The U.S. team plays again Wednesday morning, and it could be playing for the last time in these games. This World Cup has already seen epic upsets
and the Group C results have been no exception. Startlingly, Slovenia
is at the top of the group, with four points (one for a tie,
three for a win). Pre-Cup favorites England and the U.S. (in more or
less that order) each have two points, one for each of their ties, and
Algeria rests at the bottom with one.
So what does the U.S. have to do to advance? A win against Algeria today would secure it, and could even, depending on the outcome of the England-Slovenia game, secure them first place in their group (important to determine who they would play in the next game). The U.S. could also advance with a tie, though only if England either loses or ties its game in a way that allows the U.S. to maintain its two-goal lead on England in the overall goal differential. In that scenario, the U.S. and Slovenia would advance.
How likely are these scenarios?
- U.S. Needs to Score, Algerian Keeper Good Business Insider's Gregory White notes that the "youthful Algerian keeper, Rais M'Bolhi, will be key. He shut out England in his first match, though the way they played, that isn't saying much."
- Biting Nails Rojas at The Crossed Pond adds the 2 a.m. post of a true soccer fan. "I can't sleep for worrying about this game," he moans. "Perhaps staking out the liveblog in advance will prove soporific. I smell catastrophe in the wind."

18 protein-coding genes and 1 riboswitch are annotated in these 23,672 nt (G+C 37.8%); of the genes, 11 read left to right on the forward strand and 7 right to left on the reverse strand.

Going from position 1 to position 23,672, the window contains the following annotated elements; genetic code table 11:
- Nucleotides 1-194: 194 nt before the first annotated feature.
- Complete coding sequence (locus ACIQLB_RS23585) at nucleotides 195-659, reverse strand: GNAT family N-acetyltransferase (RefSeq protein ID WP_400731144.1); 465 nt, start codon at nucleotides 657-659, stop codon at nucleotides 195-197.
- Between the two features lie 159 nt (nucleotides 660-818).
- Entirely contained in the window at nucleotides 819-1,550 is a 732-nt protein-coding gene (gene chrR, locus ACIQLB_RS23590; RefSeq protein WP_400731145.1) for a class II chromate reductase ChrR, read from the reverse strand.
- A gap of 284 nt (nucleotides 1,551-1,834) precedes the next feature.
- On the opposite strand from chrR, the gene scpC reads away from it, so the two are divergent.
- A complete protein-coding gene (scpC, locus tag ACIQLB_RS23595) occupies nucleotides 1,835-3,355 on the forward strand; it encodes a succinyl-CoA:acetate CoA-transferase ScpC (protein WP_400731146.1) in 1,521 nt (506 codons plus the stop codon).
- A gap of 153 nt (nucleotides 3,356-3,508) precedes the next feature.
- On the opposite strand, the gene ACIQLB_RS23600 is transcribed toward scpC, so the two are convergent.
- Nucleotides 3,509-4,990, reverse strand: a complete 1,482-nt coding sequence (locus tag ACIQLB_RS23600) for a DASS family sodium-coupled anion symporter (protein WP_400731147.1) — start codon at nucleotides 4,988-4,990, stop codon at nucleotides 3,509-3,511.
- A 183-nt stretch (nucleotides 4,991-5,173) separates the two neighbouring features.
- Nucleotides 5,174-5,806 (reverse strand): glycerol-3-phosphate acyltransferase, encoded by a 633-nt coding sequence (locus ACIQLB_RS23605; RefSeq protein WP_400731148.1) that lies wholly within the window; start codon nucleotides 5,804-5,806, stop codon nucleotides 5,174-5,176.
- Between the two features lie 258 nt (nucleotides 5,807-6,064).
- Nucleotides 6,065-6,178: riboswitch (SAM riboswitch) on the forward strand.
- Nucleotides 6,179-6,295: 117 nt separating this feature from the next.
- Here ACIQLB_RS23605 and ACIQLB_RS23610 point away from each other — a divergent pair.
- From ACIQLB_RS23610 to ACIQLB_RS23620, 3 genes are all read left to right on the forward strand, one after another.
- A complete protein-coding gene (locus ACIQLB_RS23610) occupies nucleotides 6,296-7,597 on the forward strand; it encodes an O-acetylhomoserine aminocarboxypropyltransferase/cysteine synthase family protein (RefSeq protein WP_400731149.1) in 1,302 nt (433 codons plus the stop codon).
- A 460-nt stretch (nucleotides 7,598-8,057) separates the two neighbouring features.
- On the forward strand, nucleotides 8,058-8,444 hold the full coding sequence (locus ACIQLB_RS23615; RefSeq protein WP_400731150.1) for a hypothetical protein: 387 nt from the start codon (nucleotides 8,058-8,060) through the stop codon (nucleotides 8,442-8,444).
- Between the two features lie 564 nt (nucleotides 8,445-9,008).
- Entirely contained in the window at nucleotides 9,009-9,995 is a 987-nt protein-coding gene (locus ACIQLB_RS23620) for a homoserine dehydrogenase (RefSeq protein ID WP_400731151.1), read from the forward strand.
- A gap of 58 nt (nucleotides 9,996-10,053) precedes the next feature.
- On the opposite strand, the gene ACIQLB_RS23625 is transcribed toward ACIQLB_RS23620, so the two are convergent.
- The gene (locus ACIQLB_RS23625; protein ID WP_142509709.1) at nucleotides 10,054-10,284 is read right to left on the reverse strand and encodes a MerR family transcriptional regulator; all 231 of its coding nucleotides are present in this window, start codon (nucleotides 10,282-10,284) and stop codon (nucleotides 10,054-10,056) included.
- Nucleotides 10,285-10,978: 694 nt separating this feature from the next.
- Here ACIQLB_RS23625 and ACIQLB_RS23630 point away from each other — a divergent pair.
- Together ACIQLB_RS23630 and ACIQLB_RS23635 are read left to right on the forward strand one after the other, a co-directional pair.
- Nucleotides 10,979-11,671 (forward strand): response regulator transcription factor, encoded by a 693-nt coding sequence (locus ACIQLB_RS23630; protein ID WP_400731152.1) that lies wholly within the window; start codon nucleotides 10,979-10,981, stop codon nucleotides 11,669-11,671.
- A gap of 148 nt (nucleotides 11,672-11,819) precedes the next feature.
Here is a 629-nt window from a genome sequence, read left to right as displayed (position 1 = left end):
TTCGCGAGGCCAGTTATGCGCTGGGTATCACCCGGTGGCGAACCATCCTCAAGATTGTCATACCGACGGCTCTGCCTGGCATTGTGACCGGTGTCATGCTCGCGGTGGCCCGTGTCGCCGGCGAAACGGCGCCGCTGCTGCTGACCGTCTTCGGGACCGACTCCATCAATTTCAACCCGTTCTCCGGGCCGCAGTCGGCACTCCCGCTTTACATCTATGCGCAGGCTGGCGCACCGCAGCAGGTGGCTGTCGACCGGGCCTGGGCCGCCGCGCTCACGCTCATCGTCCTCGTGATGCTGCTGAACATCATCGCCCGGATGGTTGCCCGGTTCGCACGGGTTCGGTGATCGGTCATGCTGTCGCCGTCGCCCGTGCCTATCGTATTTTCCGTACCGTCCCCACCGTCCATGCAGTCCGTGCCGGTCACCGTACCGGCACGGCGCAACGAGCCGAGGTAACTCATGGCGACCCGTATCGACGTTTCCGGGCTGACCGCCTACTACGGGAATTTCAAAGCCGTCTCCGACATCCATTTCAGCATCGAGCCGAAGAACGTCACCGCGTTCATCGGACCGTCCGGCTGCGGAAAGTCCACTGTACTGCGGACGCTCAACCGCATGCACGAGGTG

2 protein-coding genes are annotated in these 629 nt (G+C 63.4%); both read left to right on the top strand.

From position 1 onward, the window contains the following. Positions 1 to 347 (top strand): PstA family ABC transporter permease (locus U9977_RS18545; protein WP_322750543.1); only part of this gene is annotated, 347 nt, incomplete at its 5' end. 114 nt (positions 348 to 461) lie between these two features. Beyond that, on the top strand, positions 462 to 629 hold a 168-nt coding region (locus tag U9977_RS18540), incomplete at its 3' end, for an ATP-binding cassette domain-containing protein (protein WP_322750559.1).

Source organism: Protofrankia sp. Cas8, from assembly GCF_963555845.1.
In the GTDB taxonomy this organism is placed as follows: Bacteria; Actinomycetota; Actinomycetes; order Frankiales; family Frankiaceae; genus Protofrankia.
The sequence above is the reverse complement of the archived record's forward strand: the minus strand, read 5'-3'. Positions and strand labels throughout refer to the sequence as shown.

- Try Not to Bomb the First Half This Time Andrew Keh, previewing the Wednesday matches for The New York Times, points out that "the American have conceded early goals in both of their matches." He predicts that Landon Donovan will continue to be crucial on offense.
- '5 Keys' The first half is indeed important, agrees ESPN's Jeff Carlisle, who urges the U.S. to "release the hounds." The team will also need to neutralize Karim Ziani and Karim Matmour, the main dangers from the Algerian side. Oguchi Onyewu and the rest of the American defense will need to hold firm, unlike in previous games, keeping a special eye on so-called "set pieces," meaning free kicks and corners. "Get Jozy on the score sheet" is Carlisle's final suggestion: Jozy Altidore is the U.S. striker, and U.S. strikers have been awfully quiet ever since the team's stellar performance in 2002.
- These Americans Do Know There's a Game On, Right? "With their chances of progressing in this World Cup hinging on the outcome of their final Group C match against a team of no-marks ranked eleventy-tumpty places beneath them in the Fifa rankings, it is obviously the only show in town. At least you'd think it would be," snipes The Guardian's Barry Glendenning, remarking that "the lead sports illustration on the front of the Washington Post website features a photo of a fat baseball player helping to slug the Nationals to victory against the Kansas City Royals."